BOISE — The Department of Health and Welfare’s rules have mostly been reapproved, although not without some controversy and a couple of attempts to remove some rules dealing with vaccinations and child protective services investigations.
The House Health and Welfare Committee voted 8-5 to renew one set of administrative rules and 10-3 to renew another. A proposal to ax a controversial meningitis booster requirement for 12th-graders that was added to the administrative code last year failed by a single vote. A proposal from Rep. Bryan Zollinger, R-Idaho Falls, to get rid of a provision dealing with the procedure in child protective services investigations failed on an 8-5 vote.
Zollinger said he believes child protective services serve a necessary function but he thinks the rules need to be rewritten to make sure they are not violating people’s rights and following procedures such as getting search warrants before entering people’s homes.
“We have to have a serious discussion about these rules and have to make sure we’re not depriving people of their constitutional rights,” he said.
Out of the local lawmakers on the committee Rep. Chad Christensen, R-Ammon, supported Zollinger, while Rep. Marc Gibbs, R-Grace, voted against the proposal.
The committee declined, for now, to act on the vital statistics rule that regulates birth and death certificates. This rule covers letting transgender people change their birth certificates, which Idaho has allowed since 2018 due to a federal court ruling. The state Board of Health proposed a rule last year that would have required minors to get a doctor’s signoff as well as parental consent before changing their birth certificate, but scrapped it in November due to a procedural issue with the original vote.
Most of the written comment and public comment on hearings on the rule last fall came from people opposed to letting people change their birth certificates, and some Republican lawmakers have expressed opposition to it as well. Committee Chairman Rep. Fred Wood, R-Burley, said there are two bills in the works, one in the House and one in the Senate, related to the topic.
“My understanding is that there are two pieces of legislation that are working their way through the Legislature that will substitute for the rule,” Wood said. “If either one of those succeed, we’ll take up the rule at that time.”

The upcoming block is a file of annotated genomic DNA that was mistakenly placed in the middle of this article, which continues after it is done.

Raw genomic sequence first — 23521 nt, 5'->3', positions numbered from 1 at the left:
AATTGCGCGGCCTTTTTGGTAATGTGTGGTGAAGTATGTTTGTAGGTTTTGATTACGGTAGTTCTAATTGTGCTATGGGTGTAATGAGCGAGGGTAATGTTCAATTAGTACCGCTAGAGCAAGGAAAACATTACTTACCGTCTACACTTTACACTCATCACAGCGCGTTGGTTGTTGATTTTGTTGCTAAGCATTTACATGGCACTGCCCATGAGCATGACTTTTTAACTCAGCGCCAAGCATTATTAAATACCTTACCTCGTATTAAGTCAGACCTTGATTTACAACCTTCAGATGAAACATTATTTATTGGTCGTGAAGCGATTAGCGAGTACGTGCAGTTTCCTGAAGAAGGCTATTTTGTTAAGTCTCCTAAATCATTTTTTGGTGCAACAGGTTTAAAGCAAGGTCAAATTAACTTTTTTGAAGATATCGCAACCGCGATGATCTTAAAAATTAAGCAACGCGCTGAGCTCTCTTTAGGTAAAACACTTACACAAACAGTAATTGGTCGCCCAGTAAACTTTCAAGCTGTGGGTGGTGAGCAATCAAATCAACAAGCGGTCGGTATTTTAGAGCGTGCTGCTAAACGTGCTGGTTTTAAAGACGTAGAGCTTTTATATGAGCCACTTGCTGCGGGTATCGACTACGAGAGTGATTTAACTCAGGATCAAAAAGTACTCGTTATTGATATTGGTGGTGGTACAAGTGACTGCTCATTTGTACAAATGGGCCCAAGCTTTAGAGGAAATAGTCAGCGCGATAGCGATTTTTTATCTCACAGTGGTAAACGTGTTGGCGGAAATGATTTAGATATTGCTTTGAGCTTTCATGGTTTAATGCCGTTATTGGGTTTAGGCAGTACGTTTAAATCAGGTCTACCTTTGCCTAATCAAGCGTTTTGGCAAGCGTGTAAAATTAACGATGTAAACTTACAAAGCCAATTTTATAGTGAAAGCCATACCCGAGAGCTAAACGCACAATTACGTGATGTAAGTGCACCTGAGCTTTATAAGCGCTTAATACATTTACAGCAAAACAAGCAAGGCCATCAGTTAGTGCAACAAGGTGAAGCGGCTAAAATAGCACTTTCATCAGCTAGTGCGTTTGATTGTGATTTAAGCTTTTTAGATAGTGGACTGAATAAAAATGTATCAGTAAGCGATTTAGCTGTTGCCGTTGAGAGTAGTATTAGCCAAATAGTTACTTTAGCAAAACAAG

Wood said the rule deadline is Feb. 28, meaning any bills setting new rules for birth certificates must be passed before then to get the rule in place this year. If that doesn’t happen, Wood said the committee would take up the existing rule.
“We’re not going to leave the state hanging without a vital statistics rule,” he said.
The rules that were approved Tuesday had already been in place, but this year all of the state’s administrative rules, not just the new ones as usual, are up for review since the Legislature allowed them to lapse at the end of the 2019 session. House Republicans had wanted to change the rules review procedure to require both chambers of the Legislature to approve a new rule, but they ran into opposition in the Senate.
The House Health and Welfare Committee room was full Tuesday, with some people listening in an overflow room next door since there weren’t enough seats. Several people from the group Health Freedom Idaho, a group that has been active over the past few sessions in pushing against vaccination requirements, testified, urging the committee to reject some rules related to vaccinations, child protective services investigations and medical testing for newborns. Jenny Peterson of Meridian urged the Republicans on the committee to “vote according to the tenets of your platform,” saying it supports parental authority over government and is against socialized medicine.
“All that has to do with our liberties and our health and freedoms,” she said.
The Senate Health and Welfare Committee renewed the same rules, also minus the vital statistics rule, last week. Under the current procedure where only one chamber of the Legislature needs to approve a rule, the rules would have taken effect even if the House committee had rejected some of them. However, it remains to be seen whether this will change before the end of the session. House and Senate leadership have been trying to negotiate some sort of compromise that would give both chambers some input on the rules, although nothing has been announced yet.
“Who knows what’s going to be the law at the end of the session and how these rules will be treated?” Wood said.